With several entrepreneurs in her family tree, it’s only natural that Remington “Remy” Weinger would be inspired to branch out with her own business.
The 24-year-old artist recently opened her first gallery in La Jolla, which showcases her colorful paintings and fine art photography.
Weinger has some strong role models to look up to when it comes to succeeding as a business owner, including her grandmother, weight-loss, weight management and nutrition company founder Jenny Craig of Del Mar.
“Being an entrepreneur, she (Craig) gave me motivation to be successful,” said Weinger, who also lives in Del Mar. “She said to do what you love, and that things have a way of working out.”
“Remy reminds me of myself at 24 years old,” Craig said. “I, like Remy, was never afraid to risk failure when success depended on my own efforts and willingness to do whatever it takes to achieve it. While growing up after the Great Depression at a time when most women spent their time in the kitchen, I had dreams of creating my own business, going out in the world and ‘making it.’ Remy is fiercely independent and secure in her judgment in much the same way as I.”
Weinger’s artistic path began at a young age, while growing up in Rancho Santa Fe.
“Ever since I could hold a paintbrush, creating art, my parents (Duayne and Michelle Weinger of Rancho Santa Fe) always encouraged me,” she said.
But it was during her first photography class at Francis Parker School, when she was a seventh-grader, that it “clicked,” she said.
“In painting, you use a lot of water with acrylics,” Weinger explained. “There’s something satisfying about the liquid process … watching (images) appear.”
Weinger graduated from Parker in 2010, and attended various schools that allowed her to work in different mediums and gain experience, which included The Art Institute of Chicago, New York University’s Tisch School of the Arts and San Francisco Art Institute. She received a bachelor of fine arts degree from the University of San Diego in February 2015.
After college graduation, Weinger worked for interior designer Brittney Pearson of Rancho Santa Fe. One of her jobs was to create a commissioned 5-foot painting for a client’s living room.
“I enjoyed it so much, that was my ‘a-ha’ moment, that I could do it for a living,” Weinger said.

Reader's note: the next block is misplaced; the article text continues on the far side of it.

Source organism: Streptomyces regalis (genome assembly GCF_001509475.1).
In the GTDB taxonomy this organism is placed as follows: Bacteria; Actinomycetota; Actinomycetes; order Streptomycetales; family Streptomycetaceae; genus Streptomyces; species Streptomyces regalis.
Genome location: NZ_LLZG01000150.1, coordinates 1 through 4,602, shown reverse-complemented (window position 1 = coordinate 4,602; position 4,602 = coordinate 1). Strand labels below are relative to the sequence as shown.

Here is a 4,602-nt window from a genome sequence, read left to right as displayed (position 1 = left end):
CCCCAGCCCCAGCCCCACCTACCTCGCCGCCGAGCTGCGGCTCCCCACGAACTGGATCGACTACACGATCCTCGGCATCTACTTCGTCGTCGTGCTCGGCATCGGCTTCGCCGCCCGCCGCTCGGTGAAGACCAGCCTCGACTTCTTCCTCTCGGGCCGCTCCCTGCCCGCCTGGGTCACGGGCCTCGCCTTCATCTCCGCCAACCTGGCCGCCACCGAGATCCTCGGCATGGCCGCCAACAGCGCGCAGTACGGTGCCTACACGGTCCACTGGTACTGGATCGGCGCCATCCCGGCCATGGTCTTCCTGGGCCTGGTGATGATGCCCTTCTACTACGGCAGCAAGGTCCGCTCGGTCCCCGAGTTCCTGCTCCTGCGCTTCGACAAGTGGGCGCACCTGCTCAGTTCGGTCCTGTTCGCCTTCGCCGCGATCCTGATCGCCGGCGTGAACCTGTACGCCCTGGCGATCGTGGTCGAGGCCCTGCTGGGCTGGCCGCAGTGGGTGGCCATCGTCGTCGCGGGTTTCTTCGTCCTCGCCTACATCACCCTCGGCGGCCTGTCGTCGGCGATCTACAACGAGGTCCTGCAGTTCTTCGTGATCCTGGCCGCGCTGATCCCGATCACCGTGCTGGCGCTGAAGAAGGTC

She started focusing on creating art on a large scale, which she said “made a huge difference.” But because Weinger was working out of her garage, she quickly began running out of space, and the paintings started piling up. Weinger also realized that artwork doesn’t translate through social media in the same way as it does when being viewed in person, so she began looking for empty spaces to establish a gallery.
Eventually, Weinger settled on a space at 7863 Girard Ave., Suite 109, in La Jolla. She noted that the Village has a significant number of art galleries, there’s a sense of community among the artists, and it’s a destination location for people from all over the world.
“It’s been great — I’m getting so much feedback,” Weinger said.
Currently, she sells paintings and photographs, but said that eventually she would like to expand to include mediums such as installations and sculptures.
Most of Weinger’s photography is captured on film, although she occasionally works in the digital format, and the pictures are a range of subjects — everything from street and portrait to animals, landscape and food. Weinger said she loves “accidents” such as light leaks and dust spots, and often incorporates them into her work.
Weinger also embraces “mistakes” in her paintings, creating around drips and splatters. She is best known for her colorful works, but also uses pastels and black-and-white.
Much of Weinger’s painting is done in her gallery space, and passers-by will often see her working next to the window, as she pulls nine-hour days on a daily basis. Her most recent works have been inspired by her photographs and memories of her experiences, and it’s not unusual to see her working on six or seven paintings at one time.
Craig praised her granddaughter for her work ethic.
“I’ve learned over the years that talent alone won’t necessarily result in material success,” Craig said. “I’m sure most of us know people who are very talented in their skills, but could not turn that into a successful career. It takes hard work, determination and passion to succeed, and the willingness to do whatever is required — things like working long hours and sometimes being willing to pass up invitations for fun events with friends, or not spending hours texting or on phone calls. Remy keeps her mission in view, and as I heard my dad say many times, ‘She keeps her nose to the grindstone.’ I am very proud of what Remy has accomplished, and perhaps the thing I am most proud of is the woman she has grown to be: a woman of character. That’s the way she conducts her business, with hard work, honesty, passion and dependability. All that coupled with natural talent is the best recipe I know for success.
“Because of the times in which I grew, opportunities were few. I am so happy that young people like Remy who are willing to work hard, focus and not quit until their end goal is achieved, have the opportunity for inordinate success in their endeavors. She is the granddaughter most grandmothers wish for. I am so proud that she’s mine.”
Weinger hopes that her hard work pays off, as her goal is to sell her works worldwide.
The Rmington Weinger Art Gallery is open from 10 a.m. to 7 p.m. Monday through Friday, and 11 a.m. to 6 p.m. Saturday and Sunday. For more information, go to remingtonweiner.com.